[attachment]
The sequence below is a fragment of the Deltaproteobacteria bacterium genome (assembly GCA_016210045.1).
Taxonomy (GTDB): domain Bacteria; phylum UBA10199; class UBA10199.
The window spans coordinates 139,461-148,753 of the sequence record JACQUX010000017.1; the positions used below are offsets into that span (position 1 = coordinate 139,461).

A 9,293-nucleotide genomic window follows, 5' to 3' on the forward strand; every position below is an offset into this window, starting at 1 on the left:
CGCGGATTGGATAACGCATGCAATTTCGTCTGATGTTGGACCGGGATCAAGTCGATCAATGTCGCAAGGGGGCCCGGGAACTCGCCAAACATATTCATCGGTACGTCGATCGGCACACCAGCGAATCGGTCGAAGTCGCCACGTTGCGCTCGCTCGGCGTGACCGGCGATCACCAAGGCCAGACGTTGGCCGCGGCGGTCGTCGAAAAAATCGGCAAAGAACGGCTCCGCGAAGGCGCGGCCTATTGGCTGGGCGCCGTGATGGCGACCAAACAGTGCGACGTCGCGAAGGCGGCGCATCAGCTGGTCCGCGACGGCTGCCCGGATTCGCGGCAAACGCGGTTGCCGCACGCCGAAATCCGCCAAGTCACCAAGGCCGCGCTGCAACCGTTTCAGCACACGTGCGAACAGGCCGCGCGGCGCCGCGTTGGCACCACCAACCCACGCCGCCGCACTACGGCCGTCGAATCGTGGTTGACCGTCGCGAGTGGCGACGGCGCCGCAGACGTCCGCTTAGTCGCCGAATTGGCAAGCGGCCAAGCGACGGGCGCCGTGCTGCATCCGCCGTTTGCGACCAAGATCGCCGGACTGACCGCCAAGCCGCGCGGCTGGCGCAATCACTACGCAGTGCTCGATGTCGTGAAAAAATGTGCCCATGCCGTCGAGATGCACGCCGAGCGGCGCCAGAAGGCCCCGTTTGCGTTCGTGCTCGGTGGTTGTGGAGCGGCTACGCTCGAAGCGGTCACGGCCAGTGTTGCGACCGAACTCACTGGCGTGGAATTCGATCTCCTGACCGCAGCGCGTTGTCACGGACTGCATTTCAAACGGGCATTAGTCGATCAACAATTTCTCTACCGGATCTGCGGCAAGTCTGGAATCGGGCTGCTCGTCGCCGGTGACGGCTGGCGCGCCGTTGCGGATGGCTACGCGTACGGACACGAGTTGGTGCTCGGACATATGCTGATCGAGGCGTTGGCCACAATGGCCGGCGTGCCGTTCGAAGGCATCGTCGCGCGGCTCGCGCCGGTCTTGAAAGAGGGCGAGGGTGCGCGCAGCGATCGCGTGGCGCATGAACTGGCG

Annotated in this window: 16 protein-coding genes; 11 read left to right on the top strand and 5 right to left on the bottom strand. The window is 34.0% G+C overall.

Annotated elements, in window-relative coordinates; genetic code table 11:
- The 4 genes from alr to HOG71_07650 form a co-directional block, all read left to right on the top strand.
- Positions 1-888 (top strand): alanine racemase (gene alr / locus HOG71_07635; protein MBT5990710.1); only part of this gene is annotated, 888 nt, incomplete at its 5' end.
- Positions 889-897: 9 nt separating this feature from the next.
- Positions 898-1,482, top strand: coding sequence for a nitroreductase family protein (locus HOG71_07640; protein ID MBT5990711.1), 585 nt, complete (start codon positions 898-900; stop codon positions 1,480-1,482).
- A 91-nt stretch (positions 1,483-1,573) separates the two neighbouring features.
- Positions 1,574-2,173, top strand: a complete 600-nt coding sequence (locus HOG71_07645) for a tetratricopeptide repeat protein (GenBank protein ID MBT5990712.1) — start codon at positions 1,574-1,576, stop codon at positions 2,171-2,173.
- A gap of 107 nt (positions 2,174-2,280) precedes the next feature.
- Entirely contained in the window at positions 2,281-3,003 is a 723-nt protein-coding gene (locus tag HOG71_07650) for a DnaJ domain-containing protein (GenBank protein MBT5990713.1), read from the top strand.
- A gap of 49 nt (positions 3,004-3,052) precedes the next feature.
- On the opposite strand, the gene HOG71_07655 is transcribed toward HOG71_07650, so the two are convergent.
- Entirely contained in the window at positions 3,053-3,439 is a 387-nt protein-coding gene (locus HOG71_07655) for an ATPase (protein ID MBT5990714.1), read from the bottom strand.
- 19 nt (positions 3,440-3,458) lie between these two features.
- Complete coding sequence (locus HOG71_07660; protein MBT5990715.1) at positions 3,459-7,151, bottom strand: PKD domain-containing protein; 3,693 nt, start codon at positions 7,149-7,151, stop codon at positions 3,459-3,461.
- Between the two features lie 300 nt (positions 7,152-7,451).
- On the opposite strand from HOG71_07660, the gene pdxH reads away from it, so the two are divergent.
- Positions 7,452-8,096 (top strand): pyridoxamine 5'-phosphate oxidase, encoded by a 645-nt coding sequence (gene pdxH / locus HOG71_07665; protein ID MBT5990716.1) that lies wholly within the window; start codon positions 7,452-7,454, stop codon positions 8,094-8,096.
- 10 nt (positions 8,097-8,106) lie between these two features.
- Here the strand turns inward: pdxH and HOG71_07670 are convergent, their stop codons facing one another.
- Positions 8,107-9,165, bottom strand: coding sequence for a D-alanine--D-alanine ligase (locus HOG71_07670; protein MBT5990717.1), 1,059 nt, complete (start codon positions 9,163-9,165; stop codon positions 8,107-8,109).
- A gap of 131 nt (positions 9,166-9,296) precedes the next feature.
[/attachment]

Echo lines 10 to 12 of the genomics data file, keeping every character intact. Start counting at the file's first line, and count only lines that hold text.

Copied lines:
- Positions 889-897: 9 nt separating this feature from the next.
- Positions 898-1,482, top strand: coding sequence for a nitroreductase family protein (locus HOG71_07640; protein ID MBT5990711.1), 585 nt, complete (start codon positions 898-900; stop codon positions 1,480-1,482).
- A 91-nt stretch (positions 1,483-1,573) separates the two neighbouring features.